The Appeals Court for the Fifth Circuit has issued a strong pro-claimant decision. What makes this decision significant is that the Court acknowledges that Hartford abused its discretion in denying benefits to the plaintiff and in addition to awarding benefits, will also grant payment of attorney’s fees, making this an even better resolution to the insured’s unfortunate situation.
The claimant, a practicing attorney, suffered from degenerative back disease and mental disorders for more than ten years. These problems interfere with his performance as an attorney, and in 2003, he applied for disability benefits. Hartford granted him a disability based on his mental disability, with two year benefit limit, but denied his claims of a physical disability. This is a common practice with Hartford (and other insurers) and one that Frankel & Newfield have dealt with in litigation. After being on claim for two years on the mental disability, he renewed his claim for his physical disability and was again denied. A long and arduous appeals process followed.
Three allegedly independent experts, all paid by Hartford to render opinions, found that he had not supported his physical limitations with objective medical evidence, despite a multitude of reports, studies, and a Functional Capacity Evaluation that indicated that he was not fit for sedentary work. In addition to ignoring a body of evidence, Hartford also neglected to recognize that the insured had qualified for Social Security Disability benefits.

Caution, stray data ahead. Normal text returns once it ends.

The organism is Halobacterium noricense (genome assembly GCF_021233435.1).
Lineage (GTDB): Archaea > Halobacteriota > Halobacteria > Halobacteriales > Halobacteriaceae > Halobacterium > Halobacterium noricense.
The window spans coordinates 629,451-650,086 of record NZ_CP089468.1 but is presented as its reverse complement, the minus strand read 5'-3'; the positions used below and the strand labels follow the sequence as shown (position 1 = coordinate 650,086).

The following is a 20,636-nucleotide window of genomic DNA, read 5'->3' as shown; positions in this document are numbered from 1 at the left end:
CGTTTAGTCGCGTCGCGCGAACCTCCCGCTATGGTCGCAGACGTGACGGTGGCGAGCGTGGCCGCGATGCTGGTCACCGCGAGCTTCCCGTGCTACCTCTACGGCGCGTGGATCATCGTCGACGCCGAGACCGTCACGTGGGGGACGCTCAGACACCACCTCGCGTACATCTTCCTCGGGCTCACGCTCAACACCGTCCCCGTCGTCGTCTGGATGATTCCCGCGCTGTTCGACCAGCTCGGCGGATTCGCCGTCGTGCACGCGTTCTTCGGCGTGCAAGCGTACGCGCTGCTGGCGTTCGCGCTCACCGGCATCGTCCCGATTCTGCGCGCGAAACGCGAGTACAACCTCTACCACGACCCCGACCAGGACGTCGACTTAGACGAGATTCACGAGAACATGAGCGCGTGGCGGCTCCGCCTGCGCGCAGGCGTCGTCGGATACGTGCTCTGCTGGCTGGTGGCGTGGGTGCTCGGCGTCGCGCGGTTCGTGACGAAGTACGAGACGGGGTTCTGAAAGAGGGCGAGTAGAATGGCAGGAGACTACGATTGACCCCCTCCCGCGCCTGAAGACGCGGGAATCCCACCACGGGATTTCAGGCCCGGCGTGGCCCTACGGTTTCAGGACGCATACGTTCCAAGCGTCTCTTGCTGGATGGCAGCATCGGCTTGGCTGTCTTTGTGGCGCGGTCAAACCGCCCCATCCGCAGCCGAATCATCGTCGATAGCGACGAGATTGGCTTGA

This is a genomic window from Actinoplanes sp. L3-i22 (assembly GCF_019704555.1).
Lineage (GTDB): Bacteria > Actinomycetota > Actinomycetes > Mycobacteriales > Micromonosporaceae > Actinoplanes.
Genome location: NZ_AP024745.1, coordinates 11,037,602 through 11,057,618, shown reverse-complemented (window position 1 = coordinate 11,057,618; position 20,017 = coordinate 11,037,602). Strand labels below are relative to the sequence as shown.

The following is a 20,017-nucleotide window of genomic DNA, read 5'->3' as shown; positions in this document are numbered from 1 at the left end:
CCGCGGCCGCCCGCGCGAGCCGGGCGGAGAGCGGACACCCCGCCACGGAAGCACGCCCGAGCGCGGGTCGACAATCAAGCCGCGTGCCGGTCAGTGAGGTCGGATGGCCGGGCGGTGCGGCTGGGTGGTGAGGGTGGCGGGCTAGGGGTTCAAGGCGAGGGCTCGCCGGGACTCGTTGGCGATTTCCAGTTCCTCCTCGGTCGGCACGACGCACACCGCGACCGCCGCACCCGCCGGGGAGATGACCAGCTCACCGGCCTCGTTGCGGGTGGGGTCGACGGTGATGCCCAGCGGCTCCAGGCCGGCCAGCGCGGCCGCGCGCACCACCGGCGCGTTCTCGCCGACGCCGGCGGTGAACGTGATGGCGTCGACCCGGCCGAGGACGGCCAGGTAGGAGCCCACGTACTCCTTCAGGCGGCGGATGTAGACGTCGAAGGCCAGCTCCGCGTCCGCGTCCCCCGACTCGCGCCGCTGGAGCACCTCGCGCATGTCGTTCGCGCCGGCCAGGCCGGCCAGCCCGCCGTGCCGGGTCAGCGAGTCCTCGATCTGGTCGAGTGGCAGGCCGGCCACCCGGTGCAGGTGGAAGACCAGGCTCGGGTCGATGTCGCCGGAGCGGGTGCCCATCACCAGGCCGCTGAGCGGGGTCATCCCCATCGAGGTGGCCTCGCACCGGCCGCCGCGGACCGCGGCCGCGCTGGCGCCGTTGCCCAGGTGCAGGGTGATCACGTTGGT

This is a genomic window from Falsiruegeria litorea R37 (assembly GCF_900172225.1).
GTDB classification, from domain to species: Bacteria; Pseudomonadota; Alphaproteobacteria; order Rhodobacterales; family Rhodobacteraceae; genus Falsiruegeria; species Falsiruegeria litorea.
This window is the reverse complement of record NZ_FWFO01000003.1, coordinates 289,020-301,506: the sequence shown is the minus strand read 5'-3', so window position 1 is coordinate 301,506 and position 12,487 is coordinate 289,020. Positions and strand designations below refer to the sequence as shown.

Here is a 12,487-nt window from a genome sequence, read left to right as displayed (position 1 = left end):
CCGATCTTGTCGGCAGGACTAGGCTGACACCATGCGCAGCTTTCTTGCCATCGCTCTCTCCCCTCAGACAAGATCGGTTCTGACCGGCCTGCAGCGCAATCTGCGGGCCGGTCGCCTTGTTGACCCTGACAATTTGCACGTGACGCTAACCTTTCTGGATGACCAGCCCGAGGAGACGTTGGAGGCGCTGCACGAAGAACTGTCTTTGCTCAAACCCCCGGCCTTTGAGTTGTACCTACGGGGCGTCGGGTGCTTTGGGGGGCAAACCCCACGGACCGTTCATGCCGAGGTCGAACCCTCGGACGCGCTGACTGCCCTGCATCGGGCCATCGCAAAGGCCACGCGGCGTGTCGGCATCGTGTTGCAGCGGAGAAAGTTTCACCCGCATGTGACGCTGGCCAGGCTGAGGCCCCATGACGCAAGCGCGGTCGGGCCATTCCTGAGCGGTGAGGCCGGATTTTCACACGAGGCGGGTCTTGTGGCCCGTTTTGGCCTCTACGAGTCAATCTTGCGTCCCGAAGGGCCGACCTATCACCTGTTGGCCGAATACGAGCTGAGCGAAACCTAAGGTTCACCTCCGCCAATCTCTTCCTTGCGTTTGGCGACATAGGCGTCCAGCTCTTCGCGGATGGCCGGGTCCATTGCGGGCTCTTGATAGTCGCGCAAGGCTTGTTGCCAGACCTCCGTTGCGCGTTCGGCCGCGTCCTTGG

After several appeals in the ERISA-governed administrative process, a lawsuit was brought in Federal court. The district court came down clearly on the insured’s side, concluding there was an “overwhelming” body of objective medical evidence that he was physically disabled, and that Hartford “deliberately ignored overwhelming objective medical evidence” and saw fit to award him attorney’s fees. The district court also observed that the Hartford was operating under a conflict of interest that could have had some effect on its decision. Hartford appealed, challenging both the conclusion that it had abused its discretion and the award of attorney’s fees.
As attorneys representing plaintiffs in disability insurance cases, we are extremely pleased that the Federal Appeals Court agreed with the district court, and saw no reason to reverse its decisions regarding the granting of benefits to the insured and the award of attorney’s fees. The Federal Appeals Court opinion has made it quite clear: Administrators who review cases do not have the right to arbitrarily discredit reliable evidence, and the district court has every right to award attorney’s fees.
If you are facing a similarly difficult situation with your disability insurance company, call our office today to find out how we may be able to help you.